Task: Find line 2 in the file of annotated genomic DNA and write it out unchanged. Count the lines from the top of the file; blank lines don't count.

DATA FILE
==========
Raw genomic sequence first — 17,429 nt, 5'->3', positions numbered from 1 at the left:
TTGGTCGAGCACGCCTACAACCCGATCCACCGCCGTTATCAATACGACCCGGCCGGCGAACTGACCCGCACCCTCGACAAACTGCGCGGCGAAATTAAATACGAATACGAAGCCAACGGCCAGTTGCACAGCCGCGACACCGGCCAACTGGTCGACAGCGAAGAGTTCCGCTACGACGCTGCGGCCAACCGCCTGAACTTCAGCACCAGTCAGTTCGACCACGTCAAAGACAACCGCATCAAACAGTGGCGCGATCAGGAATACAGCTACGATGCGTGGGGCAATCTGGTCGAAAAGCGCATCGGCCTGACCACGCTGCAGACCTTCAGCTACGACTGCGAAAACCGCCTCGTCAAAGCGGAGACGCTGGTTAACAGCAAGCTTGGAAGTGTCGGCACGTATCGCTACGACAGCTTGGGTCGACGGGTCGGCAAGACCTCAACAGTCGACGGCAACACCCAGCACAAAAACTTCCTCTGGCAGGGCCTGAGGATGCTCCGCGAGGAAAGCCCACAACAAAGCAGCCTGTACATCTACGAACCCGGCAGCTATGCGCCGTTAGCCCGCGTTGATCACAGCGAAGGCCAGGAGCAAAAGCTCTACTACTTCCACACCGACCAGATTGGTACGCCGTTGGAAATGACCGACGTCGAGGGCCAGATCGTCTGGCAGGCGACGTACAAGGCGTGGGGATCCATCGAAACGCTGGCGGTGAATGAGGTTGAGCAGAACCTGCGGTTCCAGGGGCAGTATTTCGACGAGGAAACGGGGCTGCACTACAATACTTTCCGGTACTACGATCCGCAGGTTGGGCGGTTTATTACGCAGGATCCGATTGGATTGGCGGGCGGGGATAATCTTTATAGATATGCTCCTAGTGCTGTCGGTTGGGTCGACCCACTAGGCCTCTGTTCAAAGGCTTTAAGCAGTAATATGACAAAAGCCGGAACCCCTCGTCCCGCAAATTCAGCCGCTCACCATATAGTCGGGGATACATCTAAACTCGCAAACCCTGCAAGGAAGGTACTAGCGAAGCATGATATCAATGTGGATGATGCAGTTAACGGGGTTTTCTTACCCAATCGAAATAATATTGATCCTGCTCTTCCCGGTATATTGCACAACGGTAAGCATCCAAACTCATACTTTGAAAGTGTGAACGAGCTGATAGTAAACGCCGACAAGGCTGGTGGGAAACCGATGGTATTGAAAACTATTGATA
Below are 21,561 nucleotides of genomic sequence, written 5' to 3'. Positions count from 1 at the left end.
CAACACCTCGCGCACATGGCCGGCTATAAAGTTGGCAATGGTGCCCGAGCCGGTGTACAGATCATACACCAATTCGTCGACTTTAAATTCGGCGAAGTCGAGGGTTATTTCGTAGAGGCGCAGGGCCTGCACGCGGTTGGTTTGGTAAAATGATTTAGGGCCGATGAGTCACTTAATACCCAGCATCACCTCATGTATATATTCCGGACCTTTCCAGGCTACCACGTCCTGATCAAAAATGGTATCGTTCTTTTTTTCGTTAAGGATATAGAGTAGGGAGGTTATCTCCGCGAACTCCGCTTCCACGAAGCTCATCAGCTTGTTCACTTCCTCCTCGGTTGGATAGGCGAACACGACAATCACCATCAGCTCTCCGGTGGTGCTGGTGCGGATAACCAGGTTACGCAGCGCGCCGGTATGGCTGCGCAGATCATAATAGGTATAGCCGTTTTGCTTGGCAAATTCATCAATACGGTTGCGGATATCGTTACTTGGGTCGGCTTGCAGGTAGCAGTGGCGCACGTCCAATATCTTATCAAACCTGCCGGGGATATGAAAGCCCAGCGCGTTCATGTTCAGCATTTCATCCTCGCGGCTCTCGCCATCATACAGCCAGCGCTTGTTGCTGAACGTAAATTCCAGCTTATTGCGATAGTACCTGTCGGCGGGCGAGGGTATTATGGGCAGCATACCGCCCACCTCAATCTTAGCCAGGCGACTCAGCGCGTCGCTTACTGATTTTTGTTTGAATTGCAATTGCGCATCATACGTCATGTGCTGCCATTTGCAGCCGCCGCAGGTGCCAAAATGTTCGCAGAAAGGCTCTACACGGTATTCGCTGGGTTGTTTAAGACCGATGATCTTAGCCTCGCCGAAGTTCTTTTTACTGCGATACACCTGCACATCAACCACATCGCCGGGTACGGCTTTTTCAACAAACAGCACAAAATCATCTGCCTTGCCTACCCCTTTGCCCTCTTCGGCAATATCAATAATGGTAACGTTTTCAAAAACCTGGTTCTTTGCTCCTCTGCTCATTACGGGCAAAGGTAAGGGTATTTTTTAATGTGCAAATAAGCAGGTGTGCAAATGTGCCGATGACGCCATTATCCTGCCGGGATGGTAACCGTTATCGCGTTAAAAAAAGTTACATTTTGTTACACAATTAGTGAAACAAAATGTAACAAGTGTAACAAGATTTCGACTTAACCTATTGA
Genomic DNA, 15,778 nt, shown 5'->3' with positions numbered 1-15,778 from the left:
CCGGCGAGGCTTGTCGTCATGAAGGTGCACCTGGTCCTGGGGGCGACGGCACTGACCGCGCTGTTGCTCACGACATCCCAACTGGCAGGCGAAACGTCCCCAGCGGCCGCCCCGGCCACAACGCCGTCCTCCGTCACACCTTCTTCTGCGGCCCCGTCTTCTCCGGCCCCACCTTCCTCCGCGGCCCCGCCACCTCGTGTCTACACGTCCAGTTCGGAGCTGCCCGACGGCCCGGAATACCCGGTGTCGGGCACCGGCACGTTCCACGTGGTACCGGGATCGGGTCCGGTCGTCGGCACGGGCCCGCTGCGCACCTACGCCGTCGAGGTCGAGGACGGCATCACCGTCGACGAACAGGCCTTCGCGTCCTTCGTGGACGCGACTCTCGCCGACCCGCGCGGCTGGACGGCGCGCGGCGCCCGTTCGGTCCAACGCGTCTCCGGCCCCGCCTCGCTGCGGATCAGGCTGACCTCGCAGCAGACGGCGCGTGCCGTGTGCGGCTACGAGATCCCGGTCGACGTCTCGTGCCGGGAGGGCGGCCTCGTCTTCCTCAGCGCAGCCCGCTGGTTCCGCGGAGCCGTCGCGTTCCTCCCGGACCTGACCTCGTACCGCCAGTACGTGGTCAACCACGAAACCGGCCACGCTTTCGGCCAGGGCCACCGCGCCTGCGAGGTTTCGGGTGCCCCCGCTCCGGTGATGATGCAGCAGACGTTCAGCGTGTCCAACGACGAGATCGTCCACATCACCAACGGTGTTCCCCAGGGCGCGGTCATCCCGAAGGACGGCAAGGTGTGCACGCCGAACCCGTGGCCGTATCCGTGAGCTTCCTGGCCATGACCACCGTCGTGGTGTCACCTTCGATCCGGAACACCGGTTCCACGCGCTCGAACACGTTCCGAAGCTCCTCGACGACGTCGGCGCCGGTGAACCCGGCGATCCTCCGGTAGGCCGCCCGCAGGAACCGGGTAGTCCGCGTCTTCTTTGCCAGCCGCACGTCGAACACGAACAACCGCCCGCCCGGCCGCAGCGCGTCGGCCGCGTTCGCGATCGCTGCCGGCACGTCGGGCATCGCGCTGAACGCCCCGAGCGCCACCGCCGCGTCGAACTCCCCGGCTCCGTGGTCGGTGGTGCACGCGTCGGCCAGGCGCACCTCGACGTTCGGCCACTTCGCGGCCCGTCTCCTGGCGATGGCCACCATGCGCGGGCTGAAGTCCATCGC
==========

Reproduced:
TTGGTCGAGCACGCCTACAACCCGATCCACCGCCGTTATCAATACGACCCGGCCGGCGAACTGACCCGCACCCTCGACAAACTGCGCGGCGAAATTAAATACGAATACGAAGCCAACGGCCAGTTGCACAGCCGCGACACCGGCCAACTGGTCGACAGCGAAGAGTTCCGCTACGACGCTGCGGCCAACCGCCTGAACTTCAGCACCAGTCAGTTCGACCACGTCAAAGACAACCGCATCAAACAGTGGCGCGATCAGGAATACAGCTACGATGCGTGGGGCAATCTGGTCGAAAAGCGCATCGGCCTGACCACGCTGCAGACCTTCAGCTACGACTGCGAAAACCGCCTCGTCAAAGCGGAGACGCTGGTTAACAGCAAGCTTGGAAGTGTCGGCACGTATCGCTACGACAGCTTGGGTCGACGGGTCGGCAAGACCTCAACAGTCGACGGCAACACCCAGCACAAAAACTTCCTCTGGCAGGGCCTGAGGATGCTCCGCGAGGAAAGCCCACAACAAAGCAGCCTGTACATCTACGAACCCGGCAGCTATGCGCCGTTAGCCCGCGTTGATCACAGCGAAGGCCAGGAGCAAAAGCTCTACTACTTCCACACCGACCAGATTGGTACGCCGTTGGAAATGACCGACGTCGAGGGCCAGATCGTCTGGCAGGCGACGTACAAGGCGTGGGGATCCATCGAAACGCTGGCGGTGAATGAGGTTGAGCAGAACCTGCGGTTCCAGGGGCAGTATTTCGACGAGGAAACGGGGCTGCACTACAATACTTTCCGGTACTACGATCCGCAGGTTGGGCGGTTTATTACGCAGGATCCGATTGGATTGGCGGGCGGGGATAATCTTTATAGATATGCTCCTAGTGCTGTCGGTTGGGTCGACCCACTAGGCCTCTGTTCAAAGGCTTTAAGCAGTAATATGACAAAAGCCGGAACCCCTCGTCCCGCAAATTCAGCCGCTCACCATATAGTCGGGGATACATCTAAACTCGCAAACCCTGCAAGGAAGGTACTAGCGAAGCATGATATCAATGTGGATGATGCAGTTAACGGGGTTTTCTTACCCAATCGAAATAATATTGATCCTGCTCTTCCCGGTATATTGCACAACGGTAAGCATCCAAACTCATACTTTGAAAGTGTGAACGAGCTGATAGTAAACGCCGACAAGGCTGGTGGGAAACCGATGGTATTGAAAACTATTGATA